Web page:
QOTD: Planning Your Great Escape?
If you haven’t noticed, disillusionment is spreading rapidly through the population, and it’s afflicting young people the most. It’s based around a particular inequality in America that people in overseas countries can’t quite fathom. To them, it’s hard to believe Far Western governments would deny their citizens such a freedom.
We’re talking about the Suzuki Jimny, of course — a wee little Japanese body-on-frame, live-axle, two-door utility vehicle that’s just now entering its fourth generation. It debuted in 1970. A week’s perusal of social media posts tells me a subset of youngins don’t want glitzy show cars and promises of autonomous driving and touchscreens as wide as a sumo wrestler’s midriff. They want a small, basic, considerably inexpensive utility vehicle with respectable ruggedness and capability, but they can’t have it.
We’re not getting the Jimny here, and it’s foolish to think a car company that threw in the towel earlier this decade would attempt to place its foot back in the door.
Now, it’s quite possible that, even if the plucky, Defender-on-a-budget Jimny was available here, the groundswell of desire for this vehicle would prove an illusion — a phenomena confined to the auto journo bubble, not unlike the tired “brown manual wagon” trope. Thing is, I feel it, too. And unlike overpriced Eurowagon shooting brakes that tempt car lovers with style and precision and snobby Continental refinement, the Jimny, if priced right, might just satisfy a larger group of buyers than we realized.
The fourth-gen Jimny adds refinements its bare-bones predecessors lacked, but keeps its utilitarian, go-anywhere DNA. Without those solid axles, ladder frame, and two-speed transfer case, it would cease being authentic. Beneath its hood, at least in export markets, lies a 1.5-liter inline-four making a very modest 100 hp and 95 lb-ft, enough to push around a vehicle weighing roughly as much as an early 80s K-car. A five-speed manual sings its siren song to lustful putrists on the far side of the Pacific, but you can hand over shifting duties to a slushbox if you wish.
It all sounds great — not unlike a Japanese Lada Niva. Still, maybe we’ve grown too soft, too used to independent suspensions and four doors and acres of room and a digital assistant to boss around in an attempt to retain a few shreds of our dying masculinity. Too used to wanting — and getting — a vehicle large enough to feel invincible behind the wheel. The days of the American-market Suzuki Samurai, which was itself just a second-gen Jimny, are long past.
It’s too bad I have to suffer the torture of watching a third-gen Jimny, shod with diplomat plates, driving around my neighborhood. I’ve tailed it just out of curiosity and longing. Guess the fellow behind the wheel either made use of Canada’s 15-year import rule or received an exemption through his work visa.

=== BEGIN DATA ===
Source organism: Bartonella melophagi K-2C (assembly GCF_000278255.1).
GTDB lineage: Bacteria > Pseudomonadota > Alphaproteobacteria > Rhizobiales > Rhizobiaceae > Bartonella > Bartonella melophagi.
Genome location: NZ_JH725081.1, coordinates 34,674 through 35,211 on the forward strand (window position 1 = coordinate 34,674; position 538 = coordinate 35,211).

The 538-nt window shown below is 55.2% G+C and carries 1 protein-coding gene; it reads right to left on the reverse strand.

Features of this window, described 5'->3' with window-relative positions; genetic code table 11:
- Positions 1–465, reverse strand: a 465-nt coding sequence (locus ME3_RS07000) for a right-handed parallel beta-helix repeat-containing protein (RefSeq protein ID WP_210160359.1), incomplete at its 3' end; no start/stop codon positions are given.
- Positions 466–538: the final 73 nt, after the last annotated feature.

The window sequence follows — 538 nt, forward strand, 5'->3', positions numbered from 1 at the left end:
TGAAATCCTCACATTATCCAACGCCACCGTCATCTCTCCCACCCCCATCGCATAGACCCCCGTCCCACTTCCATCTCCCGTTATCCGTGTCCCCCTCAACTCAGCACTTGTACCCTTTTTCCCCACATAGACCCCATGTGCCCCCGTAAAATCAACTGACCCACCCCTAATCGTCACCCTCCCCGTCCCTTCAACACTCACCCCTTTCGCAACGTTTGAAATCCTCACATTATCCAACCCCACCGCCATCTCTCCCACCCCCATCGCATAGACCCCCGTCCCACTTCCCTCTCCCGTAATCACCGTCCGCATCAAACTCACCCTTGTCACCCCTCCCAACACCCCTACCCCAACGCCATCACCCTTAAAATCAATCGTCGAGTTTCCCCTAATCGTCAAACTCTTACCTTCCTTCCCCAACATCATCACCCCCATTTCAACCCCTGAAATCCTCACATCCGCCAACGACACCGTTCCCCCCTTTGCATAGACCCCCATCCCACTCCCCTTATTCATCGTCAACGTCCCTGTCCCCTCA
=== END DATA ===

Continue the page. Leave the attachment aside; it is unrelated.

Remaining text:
So, if not the Jimny… what else? Subcompact crossovers offer four doors and limited room and so-so power for a price usually starting below $20k, but just barely. And you won’t get four-wheel motivation for that base MSRP. Is there room at the bottom for something completely different?
Would you be interested in a Jimny, and, if so, what’s the price ceiling you wouldn’t go above? Bonus question: If the Jimny’s not your bag, what minimalist small SUV, real or imagined, would you like to see in its place?
[Images: Suzuki UK]
More by Steph Willems
Latest Car ReviewsRead more
Latest Product ReviewsRead more
- Wjtinfwb Funny. When EV's were bursting onto the scene; Tesla's, Volt's, Leaf's pure EV was all the rage and Hybrids were derided because they still used a gas engine to make them, ahem; usable. Even Volt's were later derided when it was revealed that the Volt's gas engine was actually connected to the wheels, not just a generator. Now, Hybrids are warmly welcomed into the Electric fraternity by virtue of being "electrified". If a change in definition is what it takes, I'm all for it. Hybrid's make so much sense in most American's usage patterns and if needed you can drive one cross-country essentially non-stop. Glad to see Hybrid's getting the love.
- 3-On-The-Tree We also had a 1973 IH Scout that we rebuilt the engine in and it had dual glass packs, real loud. I miss those days.
- 3-On-The-Tree Jeff thanks. Back in 1990 we had a 1964 Dodge D100 with a slant six with a 3 on the tree. I taught myself how to drive a standard in that truck. It was my one of many journeys into Mopar land. Had a 1973 Plymouth duster with a slant six and a 1974 Dodge Dart Custom with 318 V8. Great cars and easy to work on.
- Akear What is GM good at?You led Mary............................................What a disgrace!
- Randy in rocklin I have a 87 bot new with 200k miles and 3 head gasket jobs and bot another 87 turbo 5 speed with 70k miles and new head gaskets. They cost around 4k to do these days.